January 23, 2015 5:23 pm
Updated: January 24, 2015 5:43 pm

WATCH: Where does the future of drones lie?


Watch: Part 3 of Global BC series on drones

Drone technology has advanced by leaps and bounds, but what does our future with drones look like?

Drones are now taking us places we never dreamed of going like the middle of an erupting volcano in Iceland and wastelands like Chernobyl, where humans are not allowed.

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They showed us the wave of protests in Hong Kong and the deadly destruction at the Donetsk airport in Ukraine.

More mundanely, drones are being developed to help deliver pizza to your front door or even help you snap that selfie.

So, just how integral to our lives will drones become?

“Drones will be boring in about five years, maybe more like 10 years,” says journalism professor at the University of Nebraska-Lincoln and founder of Drone Journalism Lab Matt Waite. “And they are just tools and of course we use them, and why would not we? We just shrug our shoulders and move on.”

He says where he sees regulation changing is in the realm of improving technology, where governments are going to require these devices to have certain kinds of safety equipment on board, like a transmitter that alerts other aircraft to their presence or fail-safe equipment, where if a motor fails, a parachute deploys and that will keep people on the ground from being hit.

READ MORE: Regulation, legality and safety of drones

“Once we see more reliable systems that allow for them to be flown autonomously where the device just goes to where it is supposed to go and there is no human pilot involved. The more that it happens, the more boring it becomes and the more we accept that this is part of the deal now,” says Waite.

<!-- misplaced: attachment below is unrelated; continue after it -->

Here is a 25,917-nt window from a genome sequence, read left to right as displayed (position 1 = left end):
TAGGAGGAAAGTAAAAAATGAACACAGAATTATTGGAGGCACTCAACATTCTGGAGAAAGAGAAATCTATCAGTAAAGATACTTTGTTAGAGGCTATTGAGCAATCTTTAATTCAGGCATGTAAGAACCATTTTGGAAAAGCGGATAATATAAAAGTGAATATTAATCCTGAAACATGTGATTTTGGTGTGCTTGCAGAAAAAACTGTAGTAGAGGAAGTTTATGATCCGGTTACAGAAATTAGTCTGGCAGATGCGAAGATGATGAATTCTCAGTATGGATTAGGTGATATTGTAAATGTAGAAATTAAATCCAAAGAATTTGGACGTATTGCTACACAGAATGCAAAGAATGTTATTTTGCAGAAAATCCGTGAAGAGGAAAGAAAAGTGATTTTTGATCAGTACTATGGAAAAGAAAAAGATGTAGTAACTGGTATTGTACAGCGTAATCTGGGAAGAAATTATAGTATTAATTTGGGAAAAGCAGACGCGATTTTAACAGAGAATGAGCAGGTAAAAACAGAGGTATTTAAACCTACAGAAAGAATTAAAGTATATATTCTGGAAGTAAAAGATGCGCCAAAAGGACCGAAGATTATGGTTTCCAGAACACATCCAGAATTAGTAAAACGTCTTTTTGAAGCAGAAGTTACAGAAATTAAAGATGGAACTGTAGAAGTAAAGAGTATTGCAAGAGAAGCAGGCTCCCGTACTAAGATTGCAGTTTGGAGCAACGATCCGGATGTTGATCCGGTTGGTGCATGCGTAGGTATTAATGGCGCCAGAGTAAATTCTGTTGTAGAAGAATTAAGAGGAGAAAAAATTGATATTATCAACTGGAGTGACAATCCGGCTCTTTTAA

Drones are a growing market estimated to reach one billion dollars by 2018, making it a huge business opportunity for Canada.

Drone entrepreneurs here in B.C. say Canada may be positioning itself to become an industry leader.

“The Federal Aviation Administration [in the U.S.] has dragged their feet when it comes down to regulation,” says Paul Baur, a local entrepreneur who runs Kaizen Kinetics, a company offering a multitude of drone related services. “It can only benefit us. It puts a spotlight on Canada.”

Baur says more and more companies from oversees are coming to Canada because of more lenient regulations.

“It is really pushing the innovation side of things now that they can do testing and actually deploy out on the field,” he says.

But from the legal perspective, aviation lawyer Lee Mauro says drone technology is advancing really quickly and, at its current state, the legislation is behind.

“The difficulty is going to be developing legislation that allows for the use of drones in a safe way,” says Mauro. “The problem comes down to enforcement. How do you enforce something that restricts the use of drones? That relates to the nature of drones. If you capture a drone or if you see a drone, you do not necessarily know who was flying it, so it is very difficult to enforce regulations or criminal code. The difficulty of finding the operator is going to make it extremely difficult to draft regulation that’s effective.”

WATCH: Aviation lawyer Lee Mauro talks about how Canadian law treats incidents involving drones

But beyond regulation and enforcement, there is also the uphill battle around public perception and education.

“People do not know what the regulations are,” says Mauro. “I don’t think anyone goes home and reads them. It is something that Transport Canada needs to make people aware of, and I think it is lacking right now.”

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